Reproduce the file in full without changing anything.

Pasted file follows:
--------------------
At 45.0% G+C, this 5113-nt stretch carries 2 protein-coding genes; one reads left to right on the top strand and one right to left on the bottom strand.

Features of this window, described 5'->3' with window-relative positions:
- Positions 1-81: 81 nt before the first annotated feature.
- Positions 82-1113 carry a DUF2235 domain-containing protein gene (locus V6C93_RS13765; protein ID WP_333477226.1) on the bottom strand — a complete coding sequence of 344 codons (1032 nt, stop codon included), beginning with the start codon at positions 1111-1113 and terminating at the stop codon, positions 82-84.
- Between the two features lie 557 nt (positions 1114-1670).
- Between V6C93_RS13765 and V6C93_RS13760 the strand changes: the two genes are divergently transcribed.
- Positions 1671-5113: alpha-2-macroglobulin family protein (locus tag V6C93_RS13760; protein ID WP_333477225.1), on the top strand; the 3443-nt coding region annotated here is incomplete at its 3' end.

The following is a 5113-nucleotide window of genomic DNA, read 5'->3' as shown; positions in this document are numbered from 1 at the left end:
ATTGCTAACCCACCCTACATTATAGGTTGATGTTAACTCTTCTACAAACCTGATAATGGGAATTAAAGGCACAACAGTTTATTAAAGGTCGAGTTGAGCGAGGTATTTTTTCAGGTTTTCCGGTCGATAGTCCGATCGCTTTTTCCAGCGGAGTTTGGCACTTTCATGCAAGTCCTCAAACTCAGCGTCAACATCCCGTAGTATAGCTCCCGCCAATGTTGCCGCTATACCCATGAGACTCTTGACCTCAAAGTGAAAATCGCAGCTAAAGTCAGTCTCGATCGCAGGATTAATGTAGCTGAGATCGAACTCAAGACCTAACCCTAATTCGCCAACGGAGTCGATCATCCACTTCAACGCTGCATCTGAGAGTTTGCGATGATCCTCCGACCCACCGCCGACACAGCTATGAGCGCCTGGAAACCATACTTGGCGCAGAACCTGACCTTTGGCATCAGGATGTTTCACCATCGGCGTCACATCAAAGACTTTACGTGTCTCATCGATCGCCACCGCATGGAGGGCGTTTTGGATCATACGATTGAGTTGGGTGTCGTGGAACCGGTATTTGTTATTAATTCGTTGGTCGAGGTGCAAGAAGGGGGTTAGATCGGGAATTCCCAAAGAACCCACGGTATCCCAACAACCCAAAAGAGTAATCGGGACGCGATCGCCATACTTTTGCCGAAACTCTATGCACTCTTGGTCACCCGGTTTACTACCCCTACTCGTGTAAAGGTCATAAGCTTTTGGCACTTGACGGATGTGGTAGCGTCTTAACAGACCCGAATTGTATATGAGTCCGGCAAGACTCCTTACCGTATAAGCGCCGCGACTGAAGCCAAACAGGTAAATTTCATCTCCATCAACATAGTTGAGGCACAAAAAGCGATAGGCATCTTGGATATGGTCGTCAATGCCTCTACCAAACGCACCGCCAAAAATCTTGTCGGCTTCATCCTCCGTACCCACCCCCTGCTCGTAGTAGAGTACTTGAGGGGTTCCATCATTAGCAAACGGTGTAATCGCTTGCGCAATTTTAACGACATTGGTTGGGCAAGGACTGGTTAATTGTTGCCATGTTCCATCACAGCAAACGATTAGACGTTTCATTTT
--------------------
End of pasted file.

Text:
At 45.0% G+C, this 5113-nt stretch carries 2 protein-coding genes; one reads left to right on the top strand and one right to left on the bottom strand.

Features of this window, described 5'->3' with window-relative positions:
- Positions 1-81: 81 nt before the first annotated feature.
- Positions 82-1113 carry a DUF2235 domain-containing protein gene (locus V6C93_RS13765; protein ID WP_333477226.1) on the bottom strand — a complete coding sequence of 344 codons (1032 nt, stop codon included), beginning with the start codon at positions 1111-1113 and terminating at the stop codon, positions 82-84.
- Between the two features lie 557 nt (positions 1114-1670).
- Between V6C93_RS13765 and V6C93_RS13760 the strand changes: the two genes are divergently transcribed.
- Positions 1671-5113: alpha-2-macroglobulin family protein (locus tag V6C93_RS13760; protein ID WP_333477225.1), on the top strand; the 3443-nt coding region annotated here is incomplete at its 3' end.

The following is a 5113-nucleotide window of genomic DNA, read 5'->3' as shown; positions in this document are numbered from 1 at the left end:
ATTGCTAACCCACCCTACATTATAGGTTGATGTTAACTCTTCTACAAACCTGATAATGGGAATTAAAGGCACAACAGTTTATTAAAGGTCGAGTTGAGCGAGGTATTTTTTCAGGTTTTCCGGTCGATAGTCCGATCGCTTTTTCCAGCGGAGTTTGGCACTTTCATGCAAGTCCTCAAACTCAGCGTCAACATCCCGTAGTATAGCTCCCGCCAATGTTGCCGCTATACCCATGAGACTCTTGACCTCAAAGTGAAAATCGCAGCTAAAGTCAGTCTCGATCGCAGGATTAATGTAGCTGAGATCGAACTCAAGACCTAACCCTAATTCGCCAACGGAGTCGATCATCCACTTCAACGCTGCATCTGAGAGTTTGCGATGATCCTCCGACCCACCGCCGACACAGCTATGAGCGCCTGGAAACCATACTTGGCGCAGAACCTGACCTTTGGCATCAGGATGTTTCACCATCGGCGTCACATCAAAGACTTTACGTGTCTCATCGATCGCCACCGCATGGAGGGCGTTTTGGATCATACGATTGAGTTGGGTGTCGTGGAACCGGTATTTGTTATTAATTCGTTGGTCGAGGTGCAAGAAGGGGGTTAGATCGGGAATTCCCAAAGAACCCACGGTATCCCAACAACCCAAAAGAGTAATCGGGACGCGATCGCCATACTTTTGCCGAAACTCTATGCACTCTTGGTCACCCGGTTTACTACCCCTACTCGTGTAAAGGTCATAAGCTTTTGGCACTTGACGGATGTGGTAGCGTCTTAACAGACCCGAATTGTATATGAGTCCGGCAAGACTCCTTACCGTATAAGCGCCGCGACTGAAGCCAAACAGGTAAATTTCATCTCCATCAACATAGTTGAGGCACAAAAAGCGATAGGCATCTTGGATATGGTCGTCAATGCCTCTACCAAACGCACCGCCAAAAATCTTGTCGGCTTCATCCTCCGTACCCACCCCCTGCTCGTAGTAGAGTACTTGAGGGGTTCCATCATTAGCAAACGGTGTAATCGCTTGCGCAATTTTAACGACATTGGTTGGGCAAGGACTGGTTAATTGTTGCCATGTTCCATCACAGCAAACGATTAGACGTTTCATTTT